Animal Rights

'That's Awful': Woman Goes To Claim Her Lost Dog, Discovers It Was Euthanized

| by Jared Keever
Sadie Mae the dogSadie Mae the dog

A Nashville, Tennessee, woman who lost her dog says the pit bull was euthanized by Metro Animal Control before she was able to claim her. 

Janet Mabry told WKRN News recently that she left her dog, Sadie Mae, chained outside last week while she shopped at a nearby store. When she returned 15 minutes later, the dog was reportedly gone.

A rescue group volunteer allegedly found the dog at a Nashville park and took her to Metro Animal Control. Mabry said it was her understanding that when Sadie Mae was found she wasn’t wearing her collar. The dog was not microchipped.

The volunteer took the pit bull to animal control on Sept. 24 -- a Thursday. It wasn't until Sept. 26, a Saturday, that Mabry learned through Facebook where her dog was. 

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But by that time Metro Animal Control was closed for the weekend and wouldn’t reopen until Sept. 29.

She told the news station that she was there as soon as they opened, but was told her dog had already been put down. 

Lauren Bluestone, a director with Metro Animal Control, confirmed that the dog had been euthanized. 

“This wasn’t an easy decision for the staff and this certainly isn’t an easy situation for the owner and the family, and we do apologize,” she told WKRN. 

Bluestone said the law was followed in Sadie Mae’s case. 

The local ordinance indicates that “any unlicensed dog that is impounded shall be kept for period of three working days beginning with the date of seizure,” according to WKRN.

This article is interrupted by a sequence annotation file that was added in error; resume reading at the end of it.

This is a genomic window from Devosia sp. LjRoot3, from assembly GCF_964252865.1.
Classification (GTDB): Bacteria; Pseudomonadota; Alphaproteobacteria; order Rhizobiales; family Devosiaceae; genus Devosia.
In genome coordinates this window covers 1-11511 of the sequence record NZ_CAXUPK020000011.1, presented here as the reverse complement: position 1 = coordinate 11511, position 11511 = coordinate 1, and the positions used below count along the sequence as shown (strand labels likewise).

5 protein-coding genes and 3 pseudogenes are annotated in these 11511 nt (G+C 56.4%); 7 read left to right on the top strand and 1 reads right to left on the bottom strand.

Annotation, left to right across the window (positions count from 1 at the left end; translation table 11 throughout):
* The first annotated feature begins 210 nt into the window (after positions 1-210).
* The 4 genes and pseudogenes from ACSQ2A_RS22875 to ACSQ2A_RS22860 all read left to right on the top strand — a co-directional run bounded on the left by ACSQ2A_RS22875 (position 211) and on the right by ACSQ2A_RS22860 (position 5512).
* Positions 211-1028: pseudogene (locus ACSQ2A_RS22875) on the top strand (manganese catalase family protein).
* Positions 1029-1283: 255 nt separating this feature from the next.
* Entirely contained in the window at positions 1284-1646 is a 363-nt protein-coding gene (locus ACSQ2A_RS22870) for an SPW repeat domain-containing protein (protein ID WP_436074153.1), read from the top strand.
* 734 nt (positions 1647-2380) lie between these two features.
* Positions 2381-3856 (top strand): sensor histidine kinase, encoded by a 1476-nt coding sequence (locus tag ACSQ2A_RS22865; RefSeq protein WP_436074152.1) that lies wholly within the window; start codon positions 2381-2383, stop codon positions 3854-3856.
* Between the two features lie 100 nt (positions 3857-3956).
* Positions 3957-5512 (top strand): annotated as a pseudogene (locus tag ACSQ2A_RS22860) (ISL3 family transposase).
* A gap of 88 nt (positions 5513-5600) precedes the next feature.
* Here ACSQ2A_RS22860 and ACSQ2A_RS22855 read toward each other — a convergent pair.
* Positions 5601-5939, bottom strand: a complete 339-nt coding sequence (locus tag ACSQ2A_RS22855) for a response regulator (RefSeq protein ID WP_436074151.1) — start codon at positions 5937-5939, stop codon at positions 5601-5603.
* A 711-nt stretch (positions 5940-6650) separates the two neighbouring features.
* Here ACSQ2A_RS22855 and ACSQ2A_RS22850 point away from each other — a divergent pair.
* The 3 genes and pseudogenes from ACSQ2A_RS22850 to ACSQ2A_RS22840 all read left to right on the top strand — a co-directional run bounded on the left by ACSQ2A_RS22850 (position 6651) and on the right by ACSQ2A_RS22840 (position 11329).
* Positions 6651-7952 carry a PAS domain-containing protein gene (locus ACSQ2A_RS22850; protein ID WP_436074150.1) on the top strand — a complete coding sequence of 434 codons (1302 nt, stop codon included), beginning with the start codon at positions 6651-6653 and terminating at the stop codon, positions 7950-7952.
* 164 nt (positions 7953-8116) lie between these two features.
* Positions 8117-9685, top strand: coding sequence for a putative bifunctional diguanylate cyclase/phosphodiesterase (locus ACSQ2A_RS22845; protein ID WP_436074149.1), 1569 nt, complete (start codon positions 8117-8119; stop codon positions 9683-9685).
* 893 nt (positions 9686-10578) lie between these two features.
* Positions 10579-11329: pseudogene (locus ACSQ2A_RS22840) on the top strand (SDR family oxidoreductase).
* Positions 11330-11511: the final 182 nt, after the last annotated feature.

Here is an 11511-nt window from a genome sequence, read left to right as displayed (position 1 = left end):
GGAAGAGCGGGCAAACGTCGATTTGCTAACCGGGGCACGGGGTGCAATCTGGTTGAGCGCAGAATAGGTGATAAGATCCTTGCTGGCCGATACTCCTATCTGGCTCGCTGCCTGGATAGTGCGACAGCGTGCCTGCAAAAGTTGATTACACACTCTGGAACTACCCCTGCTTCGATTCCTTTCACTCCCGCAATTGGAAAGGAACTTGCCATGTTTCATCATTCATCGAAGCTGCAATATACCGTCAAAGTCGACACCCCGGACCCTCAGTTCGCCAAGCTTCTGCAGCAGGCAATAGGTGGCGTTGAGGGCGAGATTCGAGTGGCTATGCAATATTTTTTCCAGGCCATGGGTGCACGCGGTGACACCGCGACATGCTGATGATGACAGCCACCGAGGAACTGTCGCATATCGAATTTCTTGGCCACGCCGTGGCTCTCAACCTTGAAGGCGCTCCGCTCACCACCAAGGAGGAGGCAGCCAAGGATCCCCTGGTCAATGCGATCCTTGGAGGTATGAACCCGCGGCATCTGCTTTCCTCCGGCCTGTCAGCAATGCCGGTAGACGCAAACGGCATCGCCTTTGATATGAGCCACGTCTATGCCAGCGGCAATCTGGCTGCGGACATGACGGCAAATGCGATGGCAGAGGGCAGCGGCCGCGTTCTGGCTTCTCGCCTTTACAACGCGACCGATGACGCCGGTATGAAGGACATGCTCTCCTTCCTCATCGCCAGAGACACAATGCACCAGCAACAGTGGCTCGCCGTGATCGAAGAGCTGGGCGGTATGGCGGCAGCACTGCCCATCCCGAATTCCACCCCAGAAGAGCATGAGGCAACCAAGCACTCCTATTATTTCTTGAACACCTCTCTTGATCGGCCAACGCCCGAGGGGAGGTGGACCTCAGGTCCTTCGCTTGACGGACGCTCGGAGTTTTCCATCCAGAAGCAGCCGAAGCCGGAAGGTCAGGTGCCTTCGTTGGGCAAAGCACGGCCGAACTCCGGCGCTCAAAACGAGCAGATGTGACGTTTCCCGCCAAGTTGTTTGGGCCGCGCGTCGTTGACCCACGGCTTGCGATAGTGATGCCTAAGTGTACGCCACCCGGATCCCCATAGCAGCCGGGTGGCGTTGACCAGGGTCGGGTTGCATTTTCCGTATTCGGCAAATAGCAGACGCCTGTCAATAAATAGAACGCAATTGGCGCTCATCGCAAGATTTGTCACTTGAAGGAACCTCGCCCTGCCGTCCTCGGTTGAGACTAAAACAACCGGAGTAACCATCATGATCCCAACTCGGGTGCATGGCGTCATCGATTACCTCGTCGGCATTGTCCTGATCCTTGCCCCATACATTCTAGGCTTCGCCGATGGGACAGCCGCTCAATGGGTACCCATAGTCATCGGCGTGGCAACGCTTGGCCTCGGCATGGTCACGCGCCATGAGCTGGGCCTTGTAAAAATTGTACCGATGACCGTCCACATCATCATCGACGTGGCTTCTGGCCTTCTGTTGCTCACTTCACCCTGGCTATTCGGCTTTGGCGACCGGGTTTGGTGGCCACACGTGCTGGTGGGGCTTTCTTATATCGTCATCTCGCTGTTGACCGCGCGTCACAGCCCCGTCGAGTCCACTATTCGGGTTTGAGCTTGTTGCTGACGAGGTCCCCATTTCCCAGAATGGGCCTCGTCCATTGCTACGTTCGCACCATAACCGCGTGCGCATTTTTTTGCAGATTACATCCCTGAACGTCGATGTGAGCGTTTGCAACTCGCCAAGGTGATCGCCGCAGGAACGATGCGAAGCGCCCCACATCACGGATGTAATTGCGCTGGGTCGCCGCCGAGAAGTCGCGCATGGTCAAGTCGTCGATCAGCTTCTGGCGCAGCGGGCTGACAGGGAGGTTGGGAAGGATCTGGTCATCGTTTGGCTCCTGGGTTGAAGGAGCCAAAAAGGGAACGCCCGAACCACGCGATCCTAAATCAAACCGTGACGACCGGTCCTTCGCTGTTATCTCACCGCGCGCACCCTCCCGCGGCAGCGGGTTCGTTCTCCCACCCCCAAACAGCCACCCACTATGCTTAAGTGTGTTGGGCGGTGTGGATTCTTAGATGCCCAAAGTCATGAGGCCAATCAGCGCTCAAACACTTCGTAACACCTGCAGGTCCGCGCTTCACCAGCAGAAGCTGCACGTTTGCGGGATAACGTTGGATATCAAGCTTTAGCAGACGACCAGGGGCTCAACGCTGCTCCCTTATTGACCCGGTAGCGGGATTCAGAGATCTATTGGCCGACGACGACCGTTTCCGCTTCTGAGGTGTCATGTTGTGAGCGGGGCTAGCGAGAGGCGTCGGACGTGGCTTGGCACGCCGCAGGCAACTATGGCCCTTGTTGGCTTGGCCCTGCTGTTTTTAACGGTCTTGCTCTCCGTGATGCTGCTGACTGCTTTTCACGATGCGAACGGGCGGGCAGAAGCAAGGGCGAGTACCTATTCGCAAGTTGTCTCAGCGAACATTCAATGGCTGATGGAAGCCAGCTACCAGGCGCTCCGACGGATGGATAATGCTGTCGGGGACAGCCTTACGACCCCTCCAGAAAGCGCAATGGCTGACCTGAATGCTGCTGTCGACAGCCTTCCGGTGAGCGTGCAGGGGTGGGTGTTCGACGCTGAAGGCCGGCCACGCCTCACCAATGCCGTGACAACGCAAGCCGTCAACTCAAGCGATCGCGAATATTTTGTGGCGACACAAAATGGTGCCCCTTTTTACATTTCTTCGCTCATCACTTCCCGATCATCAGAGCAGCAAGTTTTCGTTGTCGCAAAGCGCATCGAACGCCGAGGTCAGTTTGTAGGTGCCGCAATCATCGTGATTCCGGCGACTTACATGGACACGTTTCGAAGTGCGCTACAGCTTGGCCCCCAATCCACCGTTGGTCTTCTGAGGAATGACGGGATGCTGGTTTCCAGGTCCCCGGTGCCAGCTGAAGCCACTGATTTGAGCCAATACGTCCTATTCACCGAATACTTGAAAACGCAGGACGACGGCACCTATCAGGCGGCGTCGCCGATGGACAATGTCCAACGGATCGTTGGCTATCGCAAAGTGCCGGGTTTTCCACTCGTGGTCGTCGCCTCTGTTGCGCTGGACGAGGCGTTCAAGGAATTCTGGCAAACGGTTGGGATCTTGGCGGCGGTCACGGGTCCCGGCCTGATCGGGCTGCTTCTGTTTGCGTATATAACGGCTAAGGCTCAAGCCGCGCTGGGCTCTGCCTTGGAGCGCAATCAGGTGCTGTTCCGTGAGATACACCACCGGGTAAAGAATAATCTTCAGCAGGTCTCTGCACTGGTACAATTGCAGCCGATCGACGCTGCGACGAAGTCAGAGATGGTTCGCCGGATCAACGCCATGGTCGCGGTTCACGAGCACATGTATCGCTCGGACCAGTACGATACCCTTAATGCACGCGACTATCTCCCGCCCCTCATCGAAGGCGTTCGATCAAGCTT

Because Sadie had shown signs of aggression with another dog and was deemed “unadoptable,” he was put down, Bluestone said. 

“The dog has gone through our behavioral evaluation and unfortunately the dog did not pass one of the areas,” she added. “In this case, it was fairly severe and therefore euthanasia was the appropriate route.”

Bluestone said lost dog reports are checked before animals are euthanized, and she recommends that owners file a report with the city should their pet become lost. 

Mabry said she doesn’t know what she is going to tell her 6-year-old daughter about the dog. 

“How do you go about telling a child that their dog got put down?” she said. “That’s awful.”

It’s a sad ending to a story that could have had a happy ending like a recent story out of Scranton, Pennsylvania.

WNEP News reported earlier this month that a pit bull had been found chained to a fence with a sign that read, “Free dog, please take" and was reunited with its owners. 

Workers at Griffin Pond Animal Shelter believed the dog had been chained to the fence with no food or water, according to The Dodo. They suspected the dog might have been abandoned but the roughly 3-year-old pit bull showed no signs of abuse. After the dog’s owners saw him in a local news story they were able to retrieve him from the shelter. The family said he had escaped from the house when children in the family opened the door. 

Sources: WKRN News, WNEP News, The Dodo

Photo credit: Submitted photo via WKRN News